Trade union Unison will ballot FE workers in England in the New Year, in the latest development of an ongoing row over pay.
The ballot is in response to a zero per cent pay offer for 2015/16 made by the national employers’ organisation, the Association of Colleges (AoC), in the summer.
Unison represents 25,000 workers in FE colleges in England and it says around 80 per cent of these are likely to be covered by the ballot. The workers involved include technicians, managers, library, catering, cleaning, security and other support staff.
Unison has already carried out a consultative ballot of members on the pay freeze, the results of which were announced in October. A total of 95 per cent of those voting in the ballot rejected the offer and twice as many colleges participated as last year.
The union then wrote to the AoC, and the colleges it negotiates for, with the result and a warning that unless the offer was improved the union would be “in dispute” with them.
Next year’s ballot will cover all those colleges that are members of the AoC and have not made an improved local offer.
Dave Prentis, Unison general secretary, said: “Following years of pay restraint, this non-offer by FE employers is insulting and is driving workers to take their anger to the picket lines.
“Another year of pay restraint will do nothing to help recruit, retain and motivate staff in the sector. Many will have no choice but look for jobs that pay better.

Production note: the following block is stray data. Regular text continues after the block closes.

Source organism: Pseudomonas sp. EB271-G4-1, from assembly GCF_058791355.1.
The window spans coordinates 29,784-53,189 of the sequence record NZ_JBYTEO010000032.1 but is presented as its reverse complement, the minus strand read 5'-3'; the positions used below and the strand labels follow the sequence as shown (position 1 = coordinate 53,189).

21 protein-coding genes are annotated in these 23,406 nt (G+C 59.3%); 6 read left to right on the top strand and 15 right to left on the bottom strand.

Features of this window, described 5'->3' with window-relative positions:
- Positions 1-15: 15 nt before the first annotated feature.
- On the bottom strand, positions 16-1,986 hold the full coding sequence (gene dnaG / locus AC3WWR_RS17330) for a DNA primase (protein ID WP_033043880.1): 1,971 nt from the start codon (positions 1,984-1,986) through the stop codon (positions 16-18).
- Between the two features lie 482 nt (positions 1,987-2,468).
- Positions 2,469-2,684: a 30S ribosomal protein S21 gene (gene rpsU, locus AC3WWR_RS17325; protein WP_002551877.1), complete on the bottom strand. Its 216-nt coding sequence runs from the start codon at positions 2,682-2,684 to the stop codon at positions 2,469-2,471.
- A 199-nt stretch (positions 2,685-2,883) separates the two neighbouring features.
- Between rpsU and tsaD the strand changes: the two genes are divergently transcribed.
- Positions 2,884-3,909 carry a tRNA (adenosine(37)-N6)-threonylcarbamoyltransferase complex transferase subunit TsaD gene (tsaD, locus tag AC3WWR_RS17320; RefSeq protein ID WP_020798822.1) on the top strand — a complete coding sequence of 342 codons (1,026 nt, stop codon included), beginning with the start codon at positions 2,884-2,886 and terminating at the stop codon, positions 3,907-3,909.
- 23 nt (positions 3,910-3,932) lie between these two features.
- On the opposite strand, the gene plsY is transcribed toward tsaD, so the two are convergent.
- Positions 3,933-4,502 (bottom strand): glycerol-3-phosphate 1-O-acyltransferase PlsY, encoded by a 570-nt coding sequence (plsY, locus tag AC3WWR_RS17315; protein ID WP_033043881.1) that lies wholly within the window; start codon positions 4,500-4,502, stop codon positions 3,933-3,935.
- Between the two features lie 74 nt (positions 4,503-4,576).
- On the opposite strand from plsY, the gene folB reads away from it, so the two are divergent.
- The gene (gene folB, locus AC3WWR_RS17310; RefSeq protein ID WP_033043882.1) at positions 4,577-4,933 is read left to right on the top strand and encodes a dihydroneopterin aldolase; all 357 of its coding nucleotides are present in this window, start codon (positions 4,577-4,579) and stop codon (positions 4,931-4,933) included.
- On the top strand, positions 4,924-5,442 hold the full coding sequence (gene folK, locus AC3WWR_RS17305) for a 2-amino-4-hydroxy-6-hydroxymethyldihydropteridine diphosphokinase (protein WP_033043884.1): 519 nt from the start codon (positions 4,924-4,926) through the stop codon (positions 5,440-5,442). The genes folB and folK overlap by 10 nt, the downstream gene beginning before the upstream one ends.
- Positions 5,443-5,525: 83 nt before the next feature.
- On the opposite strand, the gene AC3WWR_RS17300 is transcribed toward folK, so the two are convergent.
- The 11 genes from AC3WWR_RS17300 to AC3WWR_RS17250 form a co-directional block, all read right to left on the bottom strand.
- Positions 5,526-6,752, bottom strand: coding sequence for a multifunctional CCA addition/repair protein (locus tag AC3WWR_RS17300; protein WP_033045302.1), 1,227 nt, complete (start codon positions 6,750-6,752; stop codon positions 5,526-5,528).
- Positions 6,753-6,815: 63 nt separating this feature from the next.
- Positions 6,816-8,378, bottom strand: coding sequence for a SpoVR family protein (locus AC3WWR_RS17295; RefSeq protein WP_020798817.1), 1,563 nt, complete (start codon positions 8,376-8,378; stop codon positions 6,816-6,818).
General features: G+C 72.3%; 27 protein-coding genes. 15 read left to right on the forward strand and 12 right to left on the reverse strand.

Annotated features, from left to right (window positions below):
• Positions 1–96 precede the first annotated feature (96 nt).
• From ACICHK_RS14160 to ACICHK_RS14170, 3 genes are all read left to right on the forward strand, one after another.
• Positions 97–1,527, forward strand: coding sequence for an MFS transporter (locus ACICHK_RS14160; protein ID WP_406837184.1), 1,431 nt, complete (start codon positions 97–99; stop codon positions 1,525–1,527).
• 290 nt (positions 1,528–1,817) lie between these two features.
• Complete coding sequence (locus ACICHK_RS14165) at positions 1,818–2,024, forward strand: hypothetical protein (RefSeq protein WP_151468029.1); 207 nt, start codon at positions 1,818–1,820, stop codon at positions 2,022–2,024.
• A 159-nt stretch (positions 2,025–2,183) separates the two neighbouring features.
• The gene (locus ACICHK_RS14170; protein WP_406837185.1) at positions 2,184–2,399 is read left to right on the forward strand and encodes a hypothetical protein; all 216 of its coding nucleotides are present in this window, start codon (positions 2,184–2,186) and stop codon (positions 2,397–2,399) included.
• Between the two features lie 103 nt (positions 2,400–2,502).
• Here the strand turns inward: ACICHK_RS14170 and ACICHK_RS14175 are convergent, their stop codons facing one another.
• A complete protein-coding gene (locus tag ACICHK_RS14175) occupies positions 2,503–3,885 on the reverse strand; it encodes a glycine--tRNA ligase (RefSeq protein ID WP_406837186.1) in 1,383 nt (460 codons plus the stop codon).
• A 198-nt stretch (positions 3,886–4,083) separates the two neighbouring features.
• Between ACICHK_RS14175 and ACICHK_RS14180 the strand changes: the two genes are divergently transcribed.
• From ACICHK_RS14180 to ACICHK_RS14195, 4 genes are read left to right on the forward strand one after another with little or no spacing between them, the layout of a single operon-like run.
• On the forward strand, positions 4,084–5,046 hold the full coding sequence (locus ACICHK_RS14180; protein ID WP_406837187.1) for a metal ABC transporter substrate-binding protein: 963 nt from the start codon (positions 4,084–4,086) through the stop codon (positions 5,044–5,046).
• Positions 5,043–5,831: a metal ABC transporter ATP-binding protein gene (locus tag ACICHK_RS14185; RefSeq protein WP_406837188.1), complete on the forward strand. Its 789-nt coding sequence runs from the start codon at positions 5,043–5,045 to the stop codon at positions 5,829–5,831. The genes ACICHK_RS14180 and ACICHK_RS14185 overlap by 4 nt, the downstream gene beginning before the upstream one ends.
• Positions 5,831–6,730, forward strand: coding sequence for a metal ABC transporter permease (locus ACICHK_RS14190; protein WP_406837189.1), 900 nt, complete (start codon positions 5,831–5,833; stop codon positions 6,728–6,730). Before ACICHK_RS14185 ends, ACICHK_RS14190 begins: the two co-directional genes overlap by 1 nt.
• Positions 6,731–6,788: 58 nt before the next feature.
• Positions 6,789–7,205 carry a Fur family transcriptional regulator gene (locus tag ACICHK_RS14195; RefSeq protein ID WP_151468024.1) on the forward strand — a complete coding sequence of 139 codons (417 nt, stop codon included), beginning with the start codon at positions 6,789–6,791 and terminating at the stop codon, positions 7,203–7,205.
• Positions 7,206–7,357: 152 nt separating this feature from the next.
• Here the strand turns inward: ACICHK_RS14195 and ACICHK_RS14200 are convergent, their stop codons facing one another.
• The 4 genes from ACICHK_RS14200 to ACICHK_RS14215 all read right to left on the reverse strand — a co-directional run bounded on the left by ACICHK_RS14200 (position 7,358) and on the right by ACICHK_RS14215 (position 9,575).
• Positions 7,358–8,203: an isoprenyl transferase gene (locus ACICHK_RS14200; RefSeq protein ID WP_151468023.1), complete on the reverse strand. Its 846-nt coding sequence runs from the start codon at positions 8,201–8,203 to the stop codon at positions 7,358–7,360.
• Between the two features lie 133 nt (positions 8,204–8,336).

“There is still time for employers to come back to the negotiating table and come up with a fair pay offer that rewards staff for the hard work they do.”
In response to the announcement of the ballot, Marc Whitworth, director of employment services and policy at the AoC, said: “The pay recommendation made by the AoC reflects the feedback we have had from colleges about the stringent financial circumstances in the sector.
“Although not unexpected it is nevertheless disappointing that Unison will ballot for action in the New Year. There is a willingness from the employers’ side to continue to engage with our union colleagues to protect the prospects of FE, its skilled workforce and the students it serves.”
Unison says it will continue to work with other FE unions to seek to achieve an improved offer from the AoC.
The University and College Union (UCU) has also responded to the proposed pay freeze, with 207 colleges affected by strike action organised by the UCU on November 10.
A UCU spokesperson told FE Week that a decision was yet to be made over whether they should take further action, saying: “Following the strike last month, our FE members are due to meet on Friday, December 11, to decide on next steps.”
The UCU strike was called after talks over the AoC’s proposal for a pay freeze in 2015/16 failed to reach agreement. At the time, an AoC spokesperson told FE Week: “We haven’t got any plans to reopen negotiations.”
The UCU strike was announced in October, after a ballot of members on the pay freeze proposal resulted in 74 per cent of those who voted (4,184) backing industrial action.